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Tuesday, March 27, 2012

PC Repair Using The Tools Supplied With Windows

When your pc goes wrong it is usually time to pay someone to fix it, or call in a big favour from your favourite computer geek of a friend. Sometimes though it's not always necessary to fall back on these two alternatives to repair your pc. There are an abundance of tools supplied with Windows, or for free download which you may be able to use to fix your own pc.
The first thing to realise before you start looking into fixing your own pc, is that most of the time it's a software fault, and not very often hardware related, so don't break out the hammer and chisel to open up the case just yet. It's time to stop, and consider when the fault first manifested itself. Had you just installed some new software or updates to your existing software? Have you downloaded a new Internet Explorer plugin or did anything request permission to install itself while you were surfing? Have you updated a device driver or installed some new hardware?
If the answer to these questions is "Why Yes, what harm could that possibly do?" then it could be that the culprit is a conflict with the new program or update. If so, then you could try using the software's uninstall link, or the "Add/Remove Programs" section in the Control Panel (Control Panel is linked from your start menu usually). If this doesn't work, you can always bring out the big gun, and use the "System Restore" utility. This can be found in the Start > Accessories > System Tools folder. This can be extremely scary the first time you use it with all kinds of warnings and texts to read, but basically it will roll back your computer to one of the previous dates it has stored. It doesn't delete documents or emails, just removes any software installed after the date you're going to reset to.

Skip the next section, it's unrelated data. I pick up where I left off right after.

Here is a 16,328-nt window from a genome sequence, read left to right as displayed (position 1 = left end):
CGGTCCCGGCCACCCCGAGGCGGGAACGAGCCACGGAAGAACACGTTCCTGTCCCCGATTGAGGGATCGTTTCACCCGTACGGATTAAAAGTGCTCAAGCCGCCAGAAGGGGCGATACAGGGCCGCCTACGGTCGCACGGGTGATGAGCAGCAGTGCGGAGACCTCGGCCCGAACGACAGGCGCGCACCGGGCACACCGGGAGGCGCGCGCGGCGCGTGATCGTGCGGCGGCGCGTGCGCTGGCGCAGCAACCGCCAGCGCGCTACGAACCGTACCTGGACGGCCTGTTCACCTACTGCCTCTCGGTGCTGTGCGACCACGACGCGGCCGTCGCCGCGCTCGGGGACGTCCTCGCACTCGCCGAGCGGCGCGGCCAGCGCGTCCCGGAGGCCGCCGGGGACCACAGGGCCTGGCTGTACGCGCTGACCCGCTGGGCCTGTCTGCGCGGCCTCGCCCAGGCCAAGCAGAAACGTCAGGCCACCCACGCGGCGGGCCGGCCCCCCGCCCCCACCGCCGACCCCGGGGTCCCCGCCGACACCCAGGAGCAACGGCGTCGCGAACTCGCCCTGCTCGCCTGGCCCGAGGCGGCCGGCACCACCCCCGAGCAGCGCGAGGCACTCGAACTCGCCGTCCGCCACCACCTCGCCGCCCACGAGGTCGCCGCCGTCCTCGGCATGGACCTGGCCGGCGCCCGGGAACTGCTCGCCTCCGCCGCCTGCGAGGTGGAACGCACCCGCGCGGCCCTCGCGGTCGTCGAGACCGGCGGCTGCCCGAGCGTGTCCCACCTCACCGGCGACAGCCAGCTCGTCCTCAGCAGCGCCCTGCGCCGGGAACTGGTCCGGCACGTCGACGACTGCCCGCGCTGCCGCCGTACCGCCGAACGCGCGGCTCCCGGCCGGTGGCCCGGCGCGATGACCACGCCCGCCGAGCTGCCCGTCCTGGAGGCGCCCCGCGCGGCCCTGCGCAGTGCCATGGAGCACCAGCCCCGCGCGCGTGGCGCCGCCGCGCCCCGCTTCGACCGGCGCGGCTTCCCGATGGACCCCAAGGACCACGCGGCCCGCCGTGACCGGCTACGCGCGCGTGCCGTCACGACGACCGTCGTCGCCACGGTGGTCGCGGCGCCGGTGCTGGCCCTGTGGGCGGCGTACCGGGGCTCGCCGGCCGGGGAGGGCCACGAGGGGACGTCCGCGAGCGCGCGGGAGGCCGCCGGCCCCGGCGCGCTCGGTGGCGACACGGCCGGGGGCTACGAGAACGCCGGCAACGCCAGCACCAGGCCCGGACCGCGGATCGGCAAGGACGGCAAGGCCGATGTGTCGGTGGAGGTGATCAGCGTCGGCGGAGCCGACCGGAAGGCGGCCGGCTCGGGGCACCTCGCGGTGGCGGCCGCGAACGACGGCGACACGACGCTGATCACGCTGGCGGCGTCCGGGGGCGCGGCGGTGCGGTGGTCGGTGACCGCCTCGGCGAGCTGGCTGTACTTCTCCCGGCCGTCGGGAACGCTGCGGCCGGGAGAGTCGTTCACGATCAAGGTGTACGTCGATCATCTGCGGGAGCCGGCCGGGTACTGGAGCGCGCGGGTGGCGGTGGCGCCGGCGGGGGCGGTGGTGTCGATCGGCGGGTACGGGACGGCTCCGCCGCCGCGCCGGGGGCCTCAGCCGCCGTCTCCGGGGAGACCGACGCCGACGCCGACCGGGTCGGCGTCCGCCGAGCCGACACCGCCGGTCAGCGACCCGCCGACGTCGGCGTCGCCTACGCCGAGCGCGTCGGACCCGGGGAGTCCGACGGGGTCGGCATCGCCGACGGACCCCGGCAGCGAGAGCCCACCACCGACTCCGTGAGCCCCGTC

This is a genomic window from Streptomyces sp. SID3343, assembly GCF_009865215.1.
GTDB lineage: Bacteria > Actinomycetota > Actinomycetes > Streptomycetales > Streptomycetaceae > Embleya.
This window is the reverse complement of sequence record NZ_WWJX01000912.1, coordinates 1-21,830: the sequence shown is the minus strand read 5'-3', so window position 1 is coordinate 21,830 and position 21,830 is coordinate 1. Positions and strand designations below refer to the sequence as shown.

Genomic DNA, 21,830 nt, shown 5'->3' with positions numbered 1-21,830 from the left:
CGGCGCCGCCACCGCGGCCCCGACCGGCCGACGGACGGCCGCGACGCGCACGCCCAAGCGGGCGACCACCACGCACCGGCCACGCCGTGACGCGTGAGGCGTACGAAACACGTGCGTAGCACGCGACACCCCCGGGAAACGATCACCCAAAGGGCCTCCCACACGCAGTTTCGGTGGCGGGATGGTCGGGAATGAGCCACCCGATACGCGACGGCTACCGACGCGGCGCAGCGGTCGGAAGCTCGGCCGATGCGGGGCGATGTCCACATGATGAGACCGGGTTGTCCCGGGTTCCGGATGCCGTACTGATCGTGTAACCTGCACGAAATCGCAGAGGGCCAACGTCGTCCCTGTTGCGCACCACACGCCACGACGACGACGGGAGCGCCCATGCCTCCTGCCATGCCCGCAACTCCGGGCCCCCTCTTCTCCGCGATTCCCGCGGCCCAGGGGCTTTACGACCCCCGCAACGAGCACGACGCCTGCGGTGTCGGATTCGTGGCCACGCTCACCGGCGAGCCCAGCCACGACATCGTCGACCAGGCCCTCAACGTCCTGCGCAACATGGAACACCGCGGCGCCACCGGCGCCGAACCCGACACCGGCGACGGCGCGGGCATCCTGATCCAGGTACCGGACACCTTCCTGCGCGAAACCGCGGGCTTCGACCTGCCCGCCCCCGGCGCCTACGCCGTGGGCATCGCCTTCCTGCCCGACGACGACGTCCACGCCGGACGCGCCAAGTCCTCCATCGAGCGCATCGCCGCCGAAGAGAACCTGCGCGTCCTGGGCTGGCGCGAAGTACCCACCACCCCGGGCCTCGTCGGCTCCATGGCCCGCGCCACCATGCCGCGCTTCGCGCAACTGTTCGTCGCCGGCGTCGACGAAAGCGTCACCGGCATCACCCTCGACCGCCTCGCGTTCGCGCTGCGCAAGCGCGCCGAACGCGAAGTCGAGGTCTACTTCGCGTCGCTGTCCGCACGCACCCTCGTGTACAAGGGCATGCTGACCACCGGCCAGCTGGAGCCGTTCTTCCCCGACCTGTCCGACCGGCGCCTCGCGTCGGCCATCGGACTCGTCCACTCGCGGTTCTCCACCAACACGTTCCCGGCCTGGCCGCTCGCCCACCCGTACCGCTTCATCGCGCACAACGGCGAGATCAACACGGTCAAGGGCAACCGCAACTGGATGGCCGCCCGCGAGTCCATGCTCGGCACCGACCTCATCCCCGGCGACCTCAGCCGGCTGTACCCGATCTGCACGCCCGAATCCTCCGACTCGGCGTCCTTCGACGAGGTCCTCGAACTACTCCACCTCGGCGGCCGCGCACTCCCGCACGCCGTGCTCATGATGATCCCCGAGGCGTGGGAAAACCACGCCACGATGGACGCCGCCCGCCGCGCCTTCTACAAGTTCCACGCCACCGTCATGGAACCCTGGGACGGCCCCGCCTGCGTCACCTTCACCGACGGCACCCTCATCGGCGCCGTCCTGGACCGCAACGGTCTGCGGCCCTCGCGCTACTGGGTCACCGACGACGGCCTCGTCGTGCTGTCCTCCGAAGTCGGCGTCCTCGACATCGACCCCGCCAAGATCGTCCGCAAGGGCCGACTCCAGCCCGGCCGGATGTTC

Sometimes your pc won't even get as far as Windows, but you can always try the "Safe Mode" (if it is setup). As your pc is starting up, keep tapping the "F8" key and you should get to a screen where you can select a variety of startup methods. Ignore all but the "Start In Safe Mode" option, and select the appropriate number for it and press "Enter". This stops a lot of unimportant stuff from loading up and may just allow you to get into Windows to use one of the options above (uninstall or System Restore). In this mode however you will not have access to many of your usual services, such as networks, or internet connections, and you may also find your soundcard drivers won't be loaded so you get no sound. Don't panic, this is normal, and after you reboot from Safe Mode to normal mode your peripherals should all return to normal.
A majority of the pc repairs I have carried out in my capacity as geeky friend have been as simple as using the tools and techniques above. There are also plenty of other tools hiding inside Windows menus, which can be used to help you repair your own PC. Like the ones above they can seem intimidating the first time, but they are quite safe to use, and rarely cause a problem. Just don't tell my friends about these tools, I like the feeling of superiority when I can fix their pc's with just a few clicks of the keyboard and mouse.

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